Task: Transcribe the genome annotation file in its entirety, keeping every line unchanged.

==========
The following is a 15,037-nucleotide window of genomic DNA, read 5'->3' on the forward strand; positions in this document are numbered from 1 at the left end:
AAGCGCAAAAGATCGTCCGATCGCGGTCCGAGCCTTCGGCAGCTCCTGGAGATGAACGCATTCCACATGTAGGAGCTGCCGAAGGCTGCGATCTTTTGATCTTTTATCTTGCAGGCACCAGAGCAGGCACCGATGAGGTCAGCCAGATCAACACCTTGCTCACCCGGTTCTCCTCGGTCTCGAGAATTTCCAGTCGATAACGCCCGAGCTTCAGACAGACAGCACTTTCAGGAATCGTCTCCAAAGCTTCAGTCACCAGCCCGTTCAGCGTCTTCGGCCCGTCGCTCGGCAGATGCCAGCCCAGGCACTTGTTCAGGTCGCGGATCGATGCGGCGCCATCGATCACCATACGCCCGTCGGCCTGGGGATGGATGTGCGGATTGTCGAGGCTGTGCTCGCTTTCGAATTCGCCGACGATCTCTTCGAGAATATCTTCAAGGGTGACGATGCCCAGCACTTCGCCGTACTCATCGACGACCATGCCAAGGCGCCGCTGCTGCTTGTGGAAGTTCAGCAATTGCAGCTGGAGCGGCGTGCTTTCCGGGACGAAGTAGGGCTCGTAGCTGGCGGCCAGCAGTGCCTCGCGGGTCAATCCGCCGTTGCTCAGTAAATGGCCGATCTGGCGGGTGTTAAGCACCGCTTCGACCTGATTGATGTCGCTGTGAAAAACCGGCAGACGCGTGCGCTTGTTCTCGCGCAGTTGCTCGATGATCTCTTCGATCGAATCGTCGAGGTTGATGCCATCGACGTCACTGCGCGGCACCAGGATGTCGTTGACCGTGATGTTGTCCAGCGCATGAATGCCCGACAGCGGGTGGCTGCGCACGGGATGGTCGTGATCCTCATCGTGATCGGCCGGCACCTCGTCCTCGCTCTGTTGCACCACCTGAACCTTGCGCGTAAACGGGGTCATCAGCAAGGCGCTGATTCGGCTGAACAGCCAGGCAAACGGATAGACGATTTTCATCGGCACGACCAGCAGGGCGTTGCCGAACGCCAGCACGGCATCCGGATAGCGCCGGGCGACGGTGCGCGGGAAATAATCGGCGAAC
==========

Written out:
The following is a 15,037-nucleotide window of genomic DNA, read 5'->3' on the forward strand; positions in this document are numbered from 1 at the left end:
AAGCGCAAAAGATCGTCCGATCGCGGTCCGAGCCTTCGGCAGCTCCTGGAGATGAACGCATTCCACATGTAGGAGCTGCCGAAGGCTGCGATCTTTTGATCTTTTATCTTGCAGGCACCAGAGCAGGCACCGATGAGGTCAGCCAGATCAACACCTTGCTCACCCGGTTCTCCTCGGTCTCGAGAATTTCCAGTCGATAACGCCCGAGCTTCAGACAGACAGCACTTTCAGGAATCGTCTCCAAAGCTTCAGTCACCAGCCCGTTCAGCGTCTTCGGCCCGTCGCTCGGCAGATGCCAGCCCAGGCACTTGTTCAGGTCGCGGATCGATGCGGCGCCATCGATCACCATACGCCCGTCGGCCTGGGGATGGATGTGCGGATTGTCGAGGCTGTGCTCGCTTTCGAATTCGCCGACGATCTCTTCGAGAATATCTTCAAGGGTGACGATGCCCAGCACTTCGCCGTACTCATCGACGACCATGCCAAGGCGCCGCTGCTGCTTGTGGAAGTTCAGCAATTGCAGCTGGAGCGGCGTGCTTTCCGGGACGAAGTAGGGCTCGTAGCTGGCGGCCAGCAGTGCCTCGCGGGTCAATCCGCCGTTGCTCAGTAAATGGCCGATCTGGCGGGTGTTAAGCACCGCTTCGACCTGATTGATGTCGCTGTGAAAAACCGGCAGACGCGTGCGCTTGTTCTCGCGCAGTTGCTCGATGATCTCTTCGATCGAATCGTCGAGGTTGATGCCATCGACGTCACTGCGCGGCACCAGGATGTCGTTGACCGTGATGTTGTCCAGCGCATGAATGCCCGACAGCGGGTGGCTGCGCACGGGATGGTCGTGATCCTCATCGTGATCGGCCGGCACCTCGTCCTCGCTCTGTTGCACCACCTGAACCTTGCGCGTAAACGGGGTCATCAGCAAGGCGCTGATTCGGCTGAACAGCCAGGCAAACGGATAGACGATTTTCATCGGCACGACCAGCAGGGCGTTGCCGAACGCCAGCACGGCATCCGGATAGCGCCGGGCGACGGTGCGCGGGAAATAATCGGCGAAC